The Panthers are a team in transition. This fall will mark year two of Pitt's tenure in the ACC, and you can expect the Paul Chryst-led program to be focused on finding its power-conference footing in 2014 (because, let's be honest, the Big East/AAC hasn't be a true power for quite some time now).
What would be an excellent way for the Panthers to announce to the rest of the ACC that they have truly arrived and are ready to compete for a conference title? Knocking off a darn good team from the Big Ten would be an excellent start.
For Iowa, this game has all the makings of a "survival" game. Contrasted to a "statement" game for Pitt, that spells trouble for the Hawkeyes.
September 27 at Indiana
Maryland's first-ever Big Ten conference game could also prove to be the biggest trap game of 2014. First, there's the obvious emotion and importance that will surround this game for obvious reasons.
But perhaps more importantly, Maryland will be facing one of the sneakiest offenses in the nation. Overall, Indiana isn't exactly a program that instills a ton of fear in its opponents. The Hoosiers were just 5-7 in 2013 despite finishing the season ranked tied (with Orange Bowl winners Clemson) for ninth in the nation in total offense (508.5 yards per game).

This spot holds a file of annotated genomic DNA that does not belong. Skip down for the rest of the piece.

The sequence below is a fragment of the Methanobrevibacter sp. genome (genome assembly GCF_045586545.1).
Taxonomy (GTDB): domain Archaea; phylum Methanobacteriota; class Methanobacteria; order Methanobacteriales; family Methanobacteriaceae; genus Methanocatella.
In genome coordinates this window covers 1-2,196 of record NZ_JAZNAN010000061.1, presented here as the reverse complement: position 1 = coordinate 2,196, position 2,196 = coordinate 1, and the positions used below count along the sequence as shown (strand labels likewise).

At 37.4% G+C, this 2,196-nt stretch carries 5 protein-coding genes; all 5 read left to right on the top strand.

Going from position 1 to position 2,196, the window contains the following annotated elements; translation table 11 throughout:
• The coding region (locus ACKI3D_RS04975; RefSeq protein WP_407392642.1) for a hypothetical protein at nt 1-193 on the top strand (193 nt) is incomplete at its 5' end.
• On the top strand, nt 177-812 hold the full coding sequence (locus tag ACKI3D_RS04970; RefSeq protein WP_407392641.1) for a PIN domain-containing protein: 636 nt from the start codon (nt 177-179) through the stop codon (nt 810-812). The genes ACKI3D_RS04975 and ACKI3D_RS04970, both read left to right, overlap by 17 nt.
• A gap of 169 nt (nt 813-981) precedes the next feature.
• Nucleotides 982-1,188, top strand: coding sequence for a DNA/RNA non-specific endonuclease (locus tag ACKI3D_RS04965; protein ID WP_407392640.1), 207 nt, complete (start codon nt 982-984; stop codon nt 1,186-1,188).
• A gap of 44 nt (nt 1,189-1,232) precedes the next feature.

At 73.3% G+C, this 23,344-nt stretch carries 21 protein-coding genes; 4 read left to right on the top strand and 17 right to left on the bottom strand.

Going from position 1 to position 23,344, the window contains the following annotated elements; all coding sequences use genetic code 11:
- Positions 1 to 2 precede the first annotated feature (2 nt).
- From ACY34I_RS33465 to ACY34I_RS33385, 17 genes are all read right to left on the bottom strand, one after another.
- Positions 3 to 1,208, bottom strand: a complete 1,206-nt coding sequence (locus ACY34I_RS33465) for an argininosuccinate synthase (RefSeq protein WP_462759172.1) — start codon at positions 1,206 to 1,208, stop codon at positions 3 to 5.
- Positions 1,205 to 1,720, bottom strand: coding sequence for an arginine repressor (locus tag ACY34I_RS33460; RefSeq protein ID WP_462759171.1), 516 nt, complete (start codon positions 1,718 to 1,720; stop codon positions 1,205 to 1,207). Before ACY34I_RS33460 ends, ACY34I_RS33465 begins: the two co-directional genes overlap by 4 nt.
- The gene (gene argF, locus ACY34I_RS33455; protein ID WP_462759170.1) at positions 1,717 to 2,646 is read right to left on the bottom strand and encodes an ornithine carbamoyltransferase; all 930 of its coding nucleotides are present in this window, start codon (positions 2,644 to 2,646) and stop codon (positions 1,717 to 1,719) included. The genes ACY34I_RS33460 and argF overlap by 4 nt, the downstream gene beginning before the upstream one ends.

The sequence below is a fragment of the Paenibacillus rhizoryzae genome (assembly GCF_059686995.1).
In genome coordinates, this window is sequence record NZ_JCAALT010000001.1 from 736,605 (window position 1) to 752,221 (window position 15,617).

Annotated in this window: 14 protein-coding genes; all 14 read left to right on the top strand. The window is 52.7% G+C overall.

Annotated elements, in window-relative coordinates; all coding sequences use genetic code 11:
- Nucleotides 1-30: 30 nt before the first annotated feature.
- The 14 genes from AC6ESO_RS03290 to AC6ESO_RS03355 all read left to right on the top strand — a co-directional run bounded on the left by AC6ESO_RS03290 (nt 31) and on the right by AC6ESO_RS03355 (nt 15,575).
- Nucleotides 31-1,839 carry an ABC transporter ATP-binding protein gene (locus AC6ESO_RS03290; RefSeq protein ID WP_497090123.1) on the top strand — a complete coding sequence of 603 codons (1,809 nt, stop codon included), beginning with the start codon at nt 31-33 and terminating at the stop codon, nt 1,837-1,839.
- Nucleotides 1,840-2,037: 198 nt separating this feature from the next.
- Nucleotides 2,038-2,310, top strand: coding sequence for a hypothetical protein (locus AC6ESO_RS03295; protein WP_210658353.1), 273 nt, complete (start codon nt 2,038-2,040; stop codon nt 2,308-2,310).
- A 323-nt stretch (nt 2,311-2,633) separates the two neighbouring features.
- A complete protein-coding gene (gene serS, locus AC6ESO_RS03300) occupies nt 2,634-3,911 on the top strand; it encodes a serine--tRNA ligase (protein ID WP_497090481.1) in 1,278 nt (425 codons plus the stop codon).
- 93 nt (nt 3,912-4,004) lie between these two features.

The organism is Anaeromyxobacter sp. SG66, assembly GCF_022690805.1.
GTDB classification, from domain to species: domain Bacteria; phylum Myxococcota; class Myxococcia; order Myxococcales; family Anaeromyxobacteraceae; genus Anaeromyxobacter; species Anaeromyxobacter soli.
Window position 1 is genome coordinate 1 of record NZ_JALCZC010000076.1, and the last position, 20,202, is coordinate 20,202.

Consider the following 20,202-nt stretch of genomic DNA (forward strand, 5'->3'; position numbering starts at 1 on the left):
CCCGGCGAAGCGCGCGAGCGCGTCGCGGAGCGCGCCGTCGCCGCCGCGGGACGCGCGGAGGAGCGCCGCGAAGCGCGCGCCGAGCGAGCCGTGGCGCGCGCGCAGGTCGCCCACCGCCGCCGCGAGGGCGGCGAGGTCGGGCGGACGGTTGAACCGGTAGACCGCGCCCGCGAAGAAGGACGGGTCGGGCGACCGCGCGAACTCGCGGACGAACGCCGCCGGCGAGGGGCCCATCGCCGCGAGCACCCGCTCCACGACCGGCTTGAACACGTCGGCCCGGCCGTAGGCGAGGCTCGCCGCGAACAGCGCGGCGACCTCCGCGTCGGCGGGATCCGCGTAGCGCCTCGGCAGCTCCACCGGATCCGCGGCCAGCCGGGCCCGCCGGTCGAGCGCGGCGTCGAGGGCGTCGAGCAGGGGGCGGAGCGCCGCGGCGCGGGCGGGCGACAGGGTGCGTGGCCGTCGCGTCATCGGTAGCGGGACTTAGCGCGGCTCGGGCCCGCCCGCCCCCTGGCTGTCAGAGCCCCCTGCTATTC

The result is a team that doesn't excite a lot of opponents, yet can easily score 42 or more points in a single game if the opposing defense has simply an average day.
Now, add in the fact that Maryland will be coming off of a tough nonconference schedule that includes West Virginia and Syracuse in the previous two weeks, respectively, and it will make the second straight week (and third in four weeks) in which the Terps will be on the road.
Looking ahead could be an issue, too. After the Week 5 meeting with the Hoosiers, the Terrapins welcome the Ohio State Buckeyes to College Park.
All in all, Maryland might have one of the tougher schedules in the Big Ten this season, and getting past trap games like the trip to Indiana will be crucial if the Terps hope to make a bowl game in season one of the Big Ten era.